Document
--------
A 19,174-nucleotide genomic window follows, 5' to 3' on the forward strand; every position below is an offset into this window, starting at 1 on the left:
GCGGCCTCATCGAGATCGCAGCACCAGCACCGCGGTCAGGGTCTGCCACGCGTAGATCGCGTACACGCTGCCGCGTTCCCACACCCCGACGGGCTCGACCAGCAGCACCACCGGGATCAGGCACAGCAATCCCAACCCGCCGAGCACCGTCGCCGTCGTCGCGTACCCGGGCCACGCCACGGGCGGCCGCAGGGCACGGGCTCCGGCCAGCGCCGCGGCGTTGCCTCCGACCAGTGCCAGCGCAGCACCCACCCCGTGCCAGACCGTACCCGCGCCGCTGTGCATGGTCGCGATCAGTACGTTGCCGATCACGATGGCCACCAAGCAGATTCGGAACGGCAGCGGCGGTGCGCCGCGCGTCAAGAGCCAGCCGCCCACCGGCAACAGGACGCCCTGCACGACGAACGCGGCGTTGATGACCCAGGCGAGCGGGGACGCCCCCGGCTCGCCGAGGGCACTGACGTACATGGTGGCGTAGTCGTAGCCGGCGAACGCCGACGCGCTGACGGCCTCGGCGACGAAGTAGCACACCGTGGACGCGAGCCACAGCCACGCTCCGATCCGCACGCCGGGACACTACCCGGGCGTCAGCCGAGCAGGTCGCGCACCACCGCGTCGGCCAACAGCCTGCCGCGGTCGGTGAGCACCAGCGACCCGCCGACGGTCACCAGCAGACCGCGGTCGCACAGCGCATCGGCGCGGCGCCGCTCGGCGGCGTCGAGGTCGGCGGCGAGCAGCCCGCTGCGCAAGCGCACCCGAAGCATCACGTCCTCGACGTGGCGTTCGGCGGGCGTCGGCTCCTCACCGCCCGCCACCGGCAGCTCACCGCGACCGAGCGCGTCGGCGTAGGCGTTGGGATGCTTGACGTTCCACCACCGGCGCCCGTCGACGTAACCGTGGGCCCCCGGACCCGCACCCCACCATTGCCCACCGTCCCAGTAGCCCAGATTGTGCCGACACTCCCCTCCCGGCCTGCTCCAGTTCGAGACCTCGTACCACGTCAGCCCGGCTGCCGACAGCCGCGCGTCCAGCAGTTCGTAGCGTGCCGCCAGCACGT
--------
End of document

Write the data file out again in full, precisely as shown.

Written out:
A 19,174-nucleotide genomic window follows, 5' to 3' on the forward strand; every position below is an offset into this window, starting at 1 on the left:
GCGGCCTCATCGAGATCGCAGCACCAGCACCGCGGTCAGGGTCTGCCACGCGTAGATCGCGTACACGCTGCCGCGTTCCCACACCCCGACGGGCTCGACCAGCAGCACCACCGGGATCAGGCACAGCAATCCCAACCCGCCGAGCACCGTCGCCGTCGTCGCGTACCCGGGCCACGCCACGGGCGGCCGCAGGGCACGGGCTCCGGCCAGCGCCGCGGCGTTGCCTCCGACCAGTGCCAGCGCAGCACCCACCCCGTGCCAGACCGTACCCGCGCCGCTGTGCATGGTCGCGATCAGTACGTTGCCGATCACGATGGCCACCAAGCAGATTCGGAACGGCAGCGGCGGTGCGCCGCGCGTCAAGAGCCAGCCGCCCACCGGCAACAGGACGCCCTGCACGACGAACGCGGCGTTGATGACCCAGGCGAGCGGGGACGCCCCCGGCTCGCCGAGGGCACTGACGTACATGGTGGCGTAGTCGTAGCCGGCGAACGCCGACGCGCTGACGGCCTCGGCGACGAAGTAGCACACCGTGGACGCGAGCCACAGCCACGCTCCGATCCGCACGCCGGGACACTACCCGGGCGTCAGCCGAGCAGGTCGCGCACCACCGCGTCGGCCAACAGCCTGCCGCGGTCGGTGAGCACCAGCGACCCGCCGACGGTCACCAGCAGACCGCGGTCGCACAGCGCATCGGCGCGGCGCCGCTCGGCGGCGTCGAGGTCGGCGGCGAGCAGCCCGCTGCGCAAGCGCACCCGAAGCATCACGTCCTCGACGTGGCGTTCGGCGGGCGTCGGCTCCTCACCGCCCGCCACCGGCAGCTCACCGCGACCGAGCGCGTCGGCGTAGGCGTTGGGATGCTTGACGTTCCACCACCGGCGCCCGTCGACGTAACCGTGGGCCCCCGGACCCGCACCCCACCATTGCCCACCGTCCCAGTAGCCCAGATTGTGCCGACACTCCCCTCCCGGCCTGCTCCAGTTCGAGACCTCGTACCACGTCAGCCCGGCTGCCGACAGCCGCGCGTCCAGCAGTTCGTAGCGTGCCGCCAGCACGT